The skin is the largest organ in the body, and a big organ has a big job: acting as a barrier that protects the rest of the body from any harm on the outside. Nutrition plays an important role in skin health, with our diet having a significant effect on the health and ageing of our skin.
By including the foods in this blog in your diet, you can help to keep your skin healthy and ensure it’s doing its job properly.
Rich in healthy fats, avocados make a great addition to your diet for many reasons including skin health. Including healthy fats in your diet is essential for helping to keep skin soft and supple, with one study of over 700 women finding that a high intake of fat – in particular that found in avocados – was associated with an improved appearance of the skin.
Not only a good source of healthy fats, avocados are also rich in vitamin E – an antioxidant that helps to protect the skin from oxidative damage.
Rich in lycopene and vitamin C as well as all the other major carotenoids, tomatoes are a great food for maintaining healthy skin. Beta carotene, lutein and lycopene have all been shown to protect the skin from the sun’s harmful UV rays, and in turn may also help to prevent wrinkling.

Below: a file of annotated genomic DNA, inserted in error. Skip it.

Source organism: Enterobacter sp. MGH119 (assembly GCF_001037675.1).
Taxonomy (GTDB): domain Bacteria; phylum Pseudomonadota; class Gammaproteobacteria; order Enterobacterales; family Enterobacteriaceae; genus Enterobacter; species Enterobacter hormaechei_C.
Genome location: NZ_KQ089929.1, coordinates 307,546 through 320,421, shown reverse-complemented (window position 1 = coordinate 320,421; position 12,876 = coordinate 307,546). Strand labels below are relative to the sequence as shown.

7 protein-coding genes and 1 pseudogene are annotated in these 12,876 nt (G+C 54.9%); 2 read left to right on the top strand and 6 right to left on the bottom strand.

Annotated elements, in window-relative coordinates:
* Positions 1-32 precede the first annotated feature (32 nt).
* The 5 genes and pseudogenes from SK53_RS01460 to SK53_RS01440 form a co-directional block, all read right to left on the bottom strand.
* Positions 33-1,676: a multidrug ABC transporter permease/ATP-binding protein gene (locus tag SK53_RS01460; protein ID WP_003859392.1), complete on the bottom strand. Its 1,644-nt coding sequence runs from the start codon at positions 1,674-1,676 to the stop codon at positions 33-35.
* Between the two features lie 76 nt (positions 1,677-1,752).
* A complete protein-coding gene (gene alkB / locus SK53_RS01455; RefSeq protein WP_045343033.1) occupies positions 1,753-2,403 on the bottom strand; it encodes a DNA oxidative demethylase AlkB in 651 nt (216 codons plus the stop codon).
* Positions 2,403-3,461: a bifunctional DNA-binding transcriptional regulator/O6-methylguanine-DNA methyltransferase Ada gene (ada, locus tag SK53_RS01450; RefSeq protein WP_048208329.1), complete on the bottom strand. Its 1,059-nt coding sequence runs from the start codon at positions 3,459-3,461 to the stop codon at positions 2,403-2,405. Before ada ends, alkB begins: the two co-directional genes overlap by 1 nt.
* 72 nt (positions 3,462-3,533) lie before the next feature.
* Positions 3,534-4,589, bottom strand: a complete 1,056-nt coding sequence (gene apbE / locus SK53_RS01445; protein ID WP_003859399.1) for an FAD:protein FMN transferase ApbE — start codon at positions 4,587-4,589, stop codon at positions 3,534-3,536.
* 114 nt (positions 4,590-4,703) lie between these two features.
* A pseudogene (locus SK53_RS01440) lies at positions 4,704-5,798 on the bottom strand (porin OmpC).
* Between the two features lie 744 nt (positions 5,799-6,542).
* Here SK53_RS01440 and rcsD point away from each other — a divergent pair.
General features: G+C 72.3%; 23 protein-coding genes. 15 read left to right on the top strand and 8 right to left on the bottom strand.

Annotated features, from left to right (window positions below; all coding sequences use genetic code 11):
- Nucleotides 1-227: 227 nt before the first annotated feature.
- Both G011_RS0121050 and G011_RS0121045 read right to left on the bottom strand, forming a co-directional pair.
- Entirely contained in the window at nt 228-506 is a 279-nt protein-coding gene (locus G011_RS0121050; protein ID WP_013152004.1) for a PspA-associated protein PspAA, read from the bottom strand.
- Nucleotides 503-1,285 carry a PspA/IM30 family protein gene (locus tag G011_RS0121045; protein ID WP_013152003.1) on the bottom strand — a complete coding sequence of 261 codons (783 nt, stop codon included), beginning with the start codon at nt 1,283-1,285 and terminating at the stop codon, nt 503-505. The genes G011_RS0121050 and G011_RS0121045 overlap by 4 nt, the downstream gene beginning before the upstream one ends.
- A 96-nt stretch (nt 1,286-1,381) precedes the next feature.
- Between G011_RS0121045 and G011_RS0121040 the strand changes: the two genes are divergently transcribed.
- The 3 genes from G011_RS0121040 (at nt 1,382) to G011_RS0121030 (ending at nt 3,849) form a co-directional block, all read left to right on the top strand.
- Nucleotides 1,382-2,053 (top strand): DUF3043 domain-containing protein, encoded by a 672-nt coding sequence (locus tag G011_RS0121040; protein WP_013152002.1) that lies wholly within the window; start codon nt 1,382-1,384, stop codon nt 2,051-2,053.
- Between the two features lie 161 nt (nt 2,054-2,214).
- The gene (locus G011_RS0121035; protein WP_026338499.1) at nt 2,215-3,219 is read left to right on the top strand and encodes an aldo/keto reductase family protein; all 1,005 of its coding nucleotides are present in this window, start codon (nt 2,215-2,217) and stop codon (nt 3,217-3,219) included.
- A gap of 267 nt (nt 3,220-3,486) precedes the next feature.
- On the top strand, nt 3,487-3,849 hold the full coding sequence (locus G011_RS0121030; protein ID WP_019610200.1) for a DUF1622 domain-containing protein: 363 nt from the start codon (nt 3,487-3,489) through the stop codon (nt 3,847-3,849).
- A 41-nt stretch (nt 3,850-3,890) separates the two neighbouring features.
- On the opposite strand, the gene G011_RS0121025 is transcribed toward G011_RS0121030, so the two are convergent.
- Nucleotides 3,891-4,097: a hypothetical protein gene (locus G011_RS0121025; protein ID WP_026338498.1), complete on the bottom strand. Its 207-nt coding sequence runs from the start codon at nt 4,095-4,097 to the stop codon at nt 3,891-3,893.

Walnuts contain various nutrients that can help support healthy skin. They are a good source of essential fatty acids, including omega-3 and omega-6, as well as zinc, vitamin E and selenium. Zinc is essential for the skin to function properly as a barrier, and is also necessary for wound healing and combating bacteria.
Red grapes contain a compound called resveratrol, which is known to reduce the effects of ageing – in particular it may slow the production of free radicals, which can damage skin cells and cause signs of ageing.
Like tomatoes, sweet potatoes are a great source of beta carotene. Carotenoids like beta carotene act as a natural sun block, helping to protect the skin cells from sun exposure which could possibly help to prevent sunburn and wrinkled skin. Other sources of beta carotene include oranges, carrots and spinach.
Last but by no means least, you’ll be pleased to know that eating chocolate can be good for you – but only if it is the right type and in moderation. Cocoa has some impressive effects on the skin, according to some studies. One study found that after consuming cocoa powder high in antioxidants for 6-12 weeks, participants reported their skin felt thicker and more hydrated. Another study found that skin may withstand over twice as much UV radiation before burning after consuming 20g of high-antioxidant dark chocolate per day compared to consuming the same amount of low-antioxidant chocolate.
To maximize the benefits of chocolate, choose a dark chocolate with at least 70% cocoa and keep added sugar to a minimum.